I would even venture to say, that it was here, among the cities, that we find the very source of the idea that treating all men equally with regard to certain objects was first realized, the old notion that one is set free by breathing the air of the city. In this instance, the advantages of regular and equal enforcement of the rules of property provided an analogy for so treating individuals with regard to other aspects of their persons, including their religious beliefs. And this certainly can be seen in the case of the League of the Rhine when the cities of “Mainz, Cologne, Worms, Speyer, Strasbourg, Basel and other cities” sought to assure the peace by uniting for defense and observing that “This promise shall be kept in such a way that not only the greater ones among us shall have the advantage of this common protection, but all, the small with the great, the secular clergy, monks of every order, laymen, and Jews shall enjoy this protection and live in the tranquility of holy peace.” It was a beginning, and it was 1254.

Why didn’t all decentralized areas of the world move along these same lines? Different ideas, different degrees of urgency, and even serendipity all played their parts. And it is not that competition was not having an effect elsewhere. I see that our authors cite an essay by Roland Vaubel, but not the collection he edited with Peter Bernholz, Political Competition, Innovation and Growth in the History of Asian Civilizations (2004). Sometimes competition did play an important role in other parts of the world, but then other factors would intervene. It is almost never just linear causality in history.

So, I would simply encourage them to highlight further the issue of competition, and in conjunction with Dalibor Rohac, would emphasize that federalism as well as separation of powers all express varieties of rivalrous institutional forms within polities that help explain why certain types of rules are maintained despite the ease with which identity groups can form.

Also from this issue

Lead Essay

  • Religion was central to premodern states. So why isn’t it central to the story of how modernity arose? Mark Koyama and Noel D. Johnson argue that it should be. They argue that states with greater capacity — that is, stronger states — could enforce social rules that were neither personal nor based on religious identity, but that could at least potentially treat all religious believers fairly. Religion, they write, is a cheap source of legitimacy for weak states. Strong states can paradoxically offer more freedom, they argue.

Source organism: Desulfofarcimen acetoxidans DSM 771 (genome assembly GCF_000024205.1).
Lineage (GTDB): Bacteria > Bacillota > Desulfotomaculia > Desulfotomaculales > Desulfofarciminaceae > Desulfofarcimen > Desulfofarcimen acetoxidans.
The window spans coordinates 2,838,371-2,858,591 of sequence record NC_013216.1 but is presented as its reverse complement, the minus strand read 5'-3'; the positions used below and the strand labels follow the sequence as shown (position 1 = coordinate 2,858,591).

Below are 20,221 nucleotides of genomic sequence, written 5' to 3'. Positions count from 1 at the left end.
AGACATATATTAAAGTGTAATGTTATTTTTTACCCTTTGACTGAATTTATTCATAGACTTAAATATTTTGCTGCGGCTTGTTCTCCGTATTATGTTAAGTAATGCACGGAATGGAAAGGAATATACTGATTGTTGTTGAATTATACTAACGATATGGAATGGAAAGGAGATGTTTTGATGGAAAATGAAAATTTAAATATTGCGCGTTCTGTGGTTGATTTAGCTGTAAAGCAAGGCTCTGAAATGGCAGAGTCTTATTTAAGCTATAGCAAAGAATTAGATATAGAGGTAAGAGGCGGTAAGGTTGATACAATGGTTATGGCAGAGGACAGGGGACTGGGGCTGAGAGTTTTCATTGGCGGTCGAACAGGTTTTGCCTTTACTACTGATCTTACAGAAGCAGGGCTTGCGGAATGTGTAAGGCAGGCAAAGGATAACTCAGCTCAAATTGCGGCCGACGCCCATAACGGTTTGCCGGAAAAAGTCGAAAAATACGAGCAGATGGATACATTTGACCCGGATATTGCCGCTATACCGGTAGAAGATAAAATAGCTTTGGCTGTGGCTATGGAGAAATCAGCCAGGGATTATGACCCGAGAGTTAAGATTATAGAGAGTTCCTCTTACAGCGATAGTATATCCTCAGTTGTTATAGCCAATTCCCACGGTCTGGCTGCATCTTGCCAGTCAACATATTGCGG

Response Essays

  • James A. Robinson looks at how European states enjoy, or suffer from, a unique relationship to monotheistic religion. The early modern English state did not distance itself from religion as a source of state authority. Rather, it tried to make religion more tractable — while keeping the glow of its authority. Robinson extends his argument with examples from Saudi Arabia and China.

  • Hans Eicholz characterizes Johnson and Koyama’s theory of religious liberty as stadial — and thus as similar to theories expounded by Hegel and Marx. He finds it not so immediately objectionable, however, and he subjects it to a careful critique. He argues that it was not stateness per se that caused toleration to emerge, but rather competition among states, and among the institutions of state power, that brought them to seek the tangible advantages of legal toleration.

  • Dalibor Rohac agrees with the claim that stronger states and more effective protections of individual liberty tend to be found together. While state capacity can often be used for evil, the lack of state capacity is not the option to choose in preference to it. Rather we should understand federalism as an important missing piece of the puzzle because it gives individuals multiple levels of authority to resort to in the pursuit of justice.